New Jersey Gambling Revenue Makes Another Huge Jump In Post-Pandemic Era


New Jersey gambling revenue increased significantly for the third consecutive month as operators reported gross winnings of $374.2 million in May.

Those figures represent a year-over-year increase of 290.4%, according to state gaming regulators. The market is primed for a continued rebound as government-imposed restrictions stemming from the COVID-19 pandemic have nearly all been removed.

Those same restrictions make the year-over-year comparisons for the numbers basically moot, but May’s numbers were up slightly from April’s revenue of $352.2 million.

Since the pandemic began, online casinos have increased in popularity and reached record highs in March when the state’s virtual operators reported won $113.7 million from gamblers. Those levels have been sustained with those same casinos reporting $108.2 million in gross earnings last month.

Garden State sportsbooks, which have emerged as some of the most successful in the country since their inception in 2018, won $52.8 million in May. It brings year-to-date totals for the market to $297.07 million. The books won that amount after accepting $814.2 million in wagers throughout the month. The year-to-date sports betting handle ballooned to $4.1 billion.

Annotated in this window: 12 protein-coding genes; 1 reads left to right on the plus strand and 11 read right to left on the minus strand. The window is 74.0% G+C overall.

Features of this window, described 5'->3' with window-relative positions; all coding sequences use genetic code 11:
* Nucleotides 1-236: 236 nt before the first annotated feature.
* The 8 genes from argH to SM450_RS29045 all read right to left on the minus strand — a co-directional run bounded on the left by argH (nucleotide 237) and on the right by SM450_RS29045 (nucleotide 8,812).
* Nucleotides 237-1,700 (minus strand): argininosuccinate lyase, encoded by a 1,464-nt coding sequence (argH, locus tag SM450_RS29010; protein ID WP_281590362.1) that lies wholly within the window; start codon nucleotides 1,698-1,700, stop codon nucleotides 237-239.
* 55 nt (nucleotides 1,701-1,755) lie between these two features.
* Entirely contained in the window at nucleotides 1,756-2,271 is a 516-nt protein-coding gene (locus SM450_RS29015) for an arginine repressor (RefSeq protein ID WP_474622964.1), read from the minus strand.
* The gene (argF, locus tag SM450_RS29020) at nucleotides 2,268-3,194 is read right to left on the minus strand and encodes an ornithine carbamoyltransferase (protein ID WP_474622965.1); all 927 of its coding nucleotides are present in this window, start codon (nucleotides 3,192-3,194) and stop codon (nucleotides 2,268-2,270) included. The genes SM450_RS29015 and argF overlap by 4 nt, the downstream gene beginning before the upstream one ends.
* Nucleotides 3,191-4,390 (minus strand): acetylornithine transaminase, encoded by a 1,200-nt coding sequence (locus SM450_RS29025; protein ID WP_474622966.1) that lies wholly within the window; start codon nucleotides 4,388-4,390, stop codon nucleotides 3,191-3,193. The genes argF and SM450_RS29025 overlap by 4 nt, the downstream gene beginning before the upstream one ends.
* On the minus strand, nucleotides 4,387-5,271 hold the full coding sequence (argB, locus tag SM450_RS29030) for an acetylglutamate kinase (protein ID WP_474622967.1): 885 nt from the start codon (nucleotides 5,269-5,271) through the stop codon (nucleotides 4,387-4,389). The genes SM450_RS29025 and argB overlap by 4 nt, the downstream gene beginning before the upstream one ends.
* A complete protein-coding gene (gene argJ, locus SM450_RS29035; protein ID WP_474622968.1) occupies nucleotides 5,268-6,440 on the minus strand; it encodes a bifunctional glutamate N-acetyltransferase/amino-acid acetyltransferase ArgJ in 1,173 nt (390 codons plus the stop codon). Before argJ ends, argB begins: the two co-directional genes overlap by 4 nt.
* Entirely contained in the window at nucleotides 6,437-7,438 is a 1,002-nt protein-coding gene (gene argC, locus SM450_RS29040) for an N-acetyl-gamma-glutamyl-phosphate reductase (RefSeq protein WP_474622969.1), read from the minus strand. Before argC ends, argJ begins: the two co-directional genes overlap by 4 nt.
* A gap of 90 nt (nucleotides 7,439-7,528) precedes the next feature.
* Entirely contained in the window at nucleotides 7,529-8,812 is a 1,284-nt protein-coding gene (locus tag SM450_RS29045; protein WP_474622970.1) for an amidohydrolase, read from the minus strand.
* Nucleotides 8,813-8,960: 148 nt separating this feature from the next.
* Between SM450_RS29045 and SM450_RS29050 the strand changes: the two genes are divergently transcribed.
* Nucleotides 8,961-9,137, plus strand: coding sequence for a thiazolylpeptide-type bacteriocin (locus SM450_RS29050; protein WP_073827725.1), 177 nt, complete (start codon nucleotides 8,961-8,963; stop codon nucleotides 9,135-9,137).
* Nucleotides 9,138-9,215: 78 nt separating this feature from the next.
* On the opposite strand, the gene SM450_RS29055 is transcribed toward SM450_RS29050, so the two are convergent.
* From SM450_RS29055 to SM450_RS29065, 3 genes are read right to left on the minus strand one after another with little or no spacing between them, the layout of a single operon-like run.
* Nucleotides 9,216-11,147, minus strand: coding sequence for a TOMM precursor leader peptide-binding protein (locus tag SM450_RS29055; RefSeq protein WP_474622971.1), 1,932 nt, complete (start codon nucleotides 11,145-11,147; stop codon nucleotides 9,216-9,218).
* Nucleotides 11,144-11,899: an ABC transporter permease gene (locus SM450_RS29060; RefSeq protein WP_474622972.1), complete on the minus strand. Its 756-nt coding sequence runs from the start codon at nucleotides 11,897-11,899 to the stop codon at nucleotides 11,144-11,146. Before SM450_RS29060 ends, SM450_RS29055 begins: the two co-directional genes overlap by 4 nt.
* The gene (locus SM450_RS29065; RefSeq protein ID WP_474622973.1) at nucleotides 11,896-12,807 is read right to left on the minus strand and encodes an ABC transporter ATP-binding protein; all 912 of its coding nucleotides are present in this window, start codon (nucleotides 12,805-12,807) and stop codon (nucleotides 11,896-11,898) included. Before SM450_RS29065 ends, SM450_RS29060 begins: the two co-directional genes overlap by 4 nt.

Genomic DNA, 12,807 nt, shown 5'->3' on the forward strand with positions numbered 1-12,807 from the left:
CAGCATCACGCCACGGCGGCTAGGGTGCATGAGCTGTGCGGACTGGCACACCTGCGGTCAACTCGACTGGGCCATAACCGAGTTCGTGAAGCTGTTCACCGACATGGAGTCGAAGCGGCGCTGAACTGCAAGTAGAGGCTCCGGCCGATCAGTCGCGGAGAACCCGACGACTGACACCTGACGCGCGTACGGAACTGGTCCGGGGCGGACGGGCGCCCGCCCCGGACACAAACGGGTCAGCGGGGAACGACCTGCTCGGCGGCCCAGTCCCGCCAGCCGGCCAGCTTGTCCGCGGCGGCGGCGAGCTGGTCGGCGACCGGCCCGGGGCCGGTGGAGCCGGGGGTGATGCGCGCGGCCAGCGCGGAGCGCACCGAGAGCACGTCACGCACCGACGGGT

Through the first five months of 2021, casinos won $1.7 billion, a sharp uptick from the $929.7 million won last year during the same timeframe.

Borgata once again was the highest-grossing brick-and-mortar casino in the state with $48.67 million in revenue and its online platform generated $32.8 million, which was also tops in the state.

Borgata’s online casino just barely out-earned Golden Nugget’s online operation, which reported $31.1 million in winnings. Resorts Digital, which owns the PokerStars New Jersey brand, was the only other online operator with eight-figure earnings with $21.5 million. The state’s entire online operation saw a 25.9% uptick year-over-year.

Hard Rock Atlantic City was the second-highest earner on the brick-and-mortar side of the industry with just shy of $35 million, while Bally’s reported $12.3 million in revenue. Those numbers represented the least revenue of any of the nine Atlantic City properties.

 

 

 





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